Keeping Corporation Businesses Limited

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By | Onaja Waki

You just moved to Arcata, from some big city like San Francisco, or Los Angeles. New to town you start to acquaint yourself with local residents and stores. However, you begin to notice how places like Jamba Juice, In-N-Out, Gap, or Home Depot are non-existent. The only stores you find familiar may be the Safeway at the UnionTown Shopping Center, the Subway on G Street, or even the McDonalds on Giuntoli Lane. Why is this the case?

Arcata is a small town filled with a bunch of local businesses with the exception of only a few big corporate business throughout the town. According to Arcata City Councilmen Paul Pitino, in order to keep all of Arcata’s local businesses in business there can’t be an influx of corporations. “It’s a way of keeping control of the city and not exporting profit to corporations,” said Pitino.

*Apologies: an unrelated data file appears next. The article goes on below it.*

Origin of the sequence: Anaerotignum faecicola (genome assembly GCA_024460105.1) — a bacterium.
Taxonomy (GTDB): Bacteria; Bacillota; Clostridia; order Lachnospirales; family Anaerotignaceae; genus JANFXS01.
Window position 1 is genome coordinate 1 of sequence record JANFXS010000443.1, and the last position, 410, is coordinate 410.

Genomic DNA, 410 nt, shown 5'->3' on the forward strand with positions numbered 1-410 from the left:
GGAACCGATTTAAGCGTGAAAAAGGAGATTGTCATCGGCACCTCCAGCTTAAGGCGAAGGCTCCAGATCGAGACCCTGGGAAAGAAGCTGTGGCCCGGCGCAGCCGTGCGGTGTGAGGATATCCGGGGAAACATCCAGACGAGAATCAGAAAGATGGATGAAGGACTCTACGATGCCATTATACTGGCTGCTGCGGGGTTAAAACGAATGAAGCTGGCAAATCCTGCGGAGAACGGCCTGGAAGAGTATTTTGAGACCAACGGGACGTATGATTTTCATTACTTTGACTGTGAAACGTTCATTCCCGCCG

It’s not impossible to have more corporate businesses in town but it takes an effort from either the local residents or the Arcata Economic Development Committee. 

“It all depends on the aggressiveness [lobbying] of the committees who then advise City Council,” said Pitino. 

It takes a process in order for new businesses to be put in town. According to Pitino, it takes three out of the five council members to vote on it. However, it is ultimately up to the city manager and mayor to set the agenda of the development. 

A city ordinance passed in 2002 might also make the task of getting a Chipotle or Wingstop put in town more difficult. 

“The ordinance limited the number of formula restaurants  in our commercial and industrial zone districts to only nine,” said Pitino.

Ariana Cash, a 22-year-old business major at HSU, thinks having an In-N-Out Out in town would be a good idea but thinks Arcata Pizza Deli’s Out N’ About Burgers has more quality. “In-N-Out probably would give APD some competition because so many students would go there, but I don’t think it would put them out of business or anything,” said Cash. “APD is legendary here.”

Arcata isn’t anti-corporation. Rather it’s a town looking to keep the local stores flourishing and the town’s authenticity alive.

Photo of Ordinance 1333 | Onaja Waki

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